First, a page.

New Canaan Historical Society
Founded in 1889, we promote historic preservation and build an appreciation of our Town’s rich past through programs, events, research, exhibitions, museums and more.
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Historic Town Register
Here we have a selection of significant New Canaan homes over 100 years old, Drummond Visitation Homes, Landmark Homes, New Canaan Historic District Homes, and more. – Learn More
The New Canaan Historical Society maintains a large, well-focused research library of more than 3,500 volumes, specializing in local history, regional history, and genealogy. – Learn More
Calendar of Events
We hold events numerous throughout the year that appeal to all ages and to diverse interests.
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Celebrate With Us, 128 Years and Counting
Art America–160 Years in the Making
Our new exhibit opens on Friday, April 28th, with a cocktail reception at 6:00 pm. The exhibit features 50 works of art representing major styles, subjects and art colonies in America from over nearly two centuries. Scattered throughout the exhibit are mannequins viewing a particular piece of art dressed in the attire of that period of time. The Historical Society’s extensive costume collection made this concept a reality. It is interesting to see what a patron of the arts might look like back in the day.More Info
From the Archives: D.P. Brinley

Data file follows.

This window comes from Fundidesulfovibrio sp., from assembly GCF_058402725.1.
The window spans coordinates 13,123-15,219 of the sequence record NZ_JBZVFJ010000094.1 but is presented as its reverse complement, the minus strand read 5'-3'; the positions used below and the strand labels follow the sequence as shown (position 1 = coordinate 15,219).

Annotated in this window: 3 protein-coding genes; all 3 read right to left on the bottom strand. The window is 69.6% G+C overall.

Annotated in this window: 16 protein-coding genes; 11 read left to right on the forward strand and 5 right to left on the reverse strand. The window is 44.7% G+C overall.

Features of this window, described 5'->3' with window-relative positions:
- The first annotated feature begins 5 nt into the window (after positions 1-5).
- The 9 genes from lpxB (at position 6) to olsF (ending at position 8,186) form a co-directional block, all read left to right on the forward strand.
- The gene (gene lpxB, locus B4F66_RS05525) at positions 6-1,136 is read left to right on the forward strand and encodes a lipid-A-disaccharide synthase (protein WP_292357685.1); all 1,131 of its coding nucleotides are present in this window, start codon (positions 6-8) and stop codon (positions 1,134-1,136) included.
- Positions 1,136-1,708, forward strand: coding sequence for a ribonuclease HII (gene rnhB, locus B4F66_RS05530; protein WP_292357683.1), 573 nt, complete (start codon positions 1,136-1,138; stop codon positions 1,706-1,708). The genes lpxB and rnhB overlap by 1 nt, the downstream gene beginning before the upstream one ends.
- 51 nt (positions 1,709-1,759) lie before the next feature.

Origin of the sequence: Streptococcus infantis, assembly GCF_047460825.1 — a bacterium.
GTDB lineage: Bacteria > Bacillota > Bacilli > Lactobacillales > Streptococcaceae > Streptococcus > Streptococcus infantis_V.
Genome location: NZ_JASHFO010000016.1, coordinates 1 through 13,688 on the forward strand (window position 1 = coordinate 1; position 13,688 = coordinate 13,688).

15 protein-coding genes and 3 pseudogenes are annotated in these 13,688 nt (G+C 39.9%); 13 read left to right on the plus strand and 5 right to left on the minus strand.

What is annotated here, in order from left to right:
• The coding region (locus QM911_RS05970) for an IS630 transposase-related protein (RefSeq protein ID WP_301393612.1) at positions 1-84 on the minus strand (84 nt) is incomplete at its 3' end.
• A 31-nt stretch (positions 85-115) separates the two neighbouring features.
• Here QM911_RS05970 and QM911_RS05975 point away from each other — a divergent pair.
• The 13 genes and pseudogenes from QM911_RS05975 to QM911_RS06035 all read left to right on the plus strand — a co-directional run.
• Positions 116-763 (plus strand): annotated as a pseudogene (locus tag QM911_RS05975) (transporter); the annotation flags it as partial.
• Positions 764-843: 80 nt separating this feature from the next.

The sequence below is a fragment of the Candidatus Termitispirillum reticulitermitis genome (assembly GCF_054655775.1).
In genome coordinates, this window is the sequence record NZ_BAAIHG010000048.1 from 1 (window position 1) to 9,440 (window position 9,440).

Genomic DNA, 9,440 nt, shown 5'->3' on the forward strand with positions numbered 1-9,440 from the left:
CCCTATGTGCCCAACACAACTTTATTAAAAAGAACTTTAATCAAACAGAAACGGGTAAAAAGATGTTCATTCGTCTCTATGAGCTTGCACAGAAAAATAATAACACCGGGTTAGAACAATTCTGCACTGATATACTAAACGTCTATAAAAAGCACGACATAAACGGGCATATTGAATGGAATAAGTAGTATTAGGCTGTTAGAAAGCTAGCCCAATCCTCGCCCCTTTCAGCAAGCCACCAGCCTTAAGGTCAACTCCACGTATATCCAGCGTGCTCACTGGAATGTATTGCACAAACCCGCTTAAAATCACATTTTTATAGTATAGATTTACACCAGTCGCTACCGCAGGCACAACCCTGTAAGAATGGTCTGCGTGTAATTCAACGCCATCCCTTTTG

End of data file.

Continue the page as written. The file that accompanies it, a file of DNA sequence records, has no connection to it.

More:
New acquisitions and items from the Historical Society’s collections detail and demonstrate Silvermine artist D.P. Brinley’s work and impact to the New Canaan community and beyond. More information to follow!
The New Canaan Historical Society is open to everyone. We welcome you as a guest and invite you to become a member — we are not exclusive and we have no waiting lists!
Ways to Get Involved
Become a Member
Become a Museum Docent
Some Historical Facts
A Century Ago…
The 1910 census showed that New Canaan’s population had risen to 3,667 residents. The town reported an assessment of 945 houses (up 53 from the year before) with a value of $2,859,560. New Canaan received the generous donation of a large parcel of land from the widow of Benjamin P. Mead, thus paving the way for the creation of Mead Park in the coming years. Construction was also underway for the town’s first library, architected by a local resident.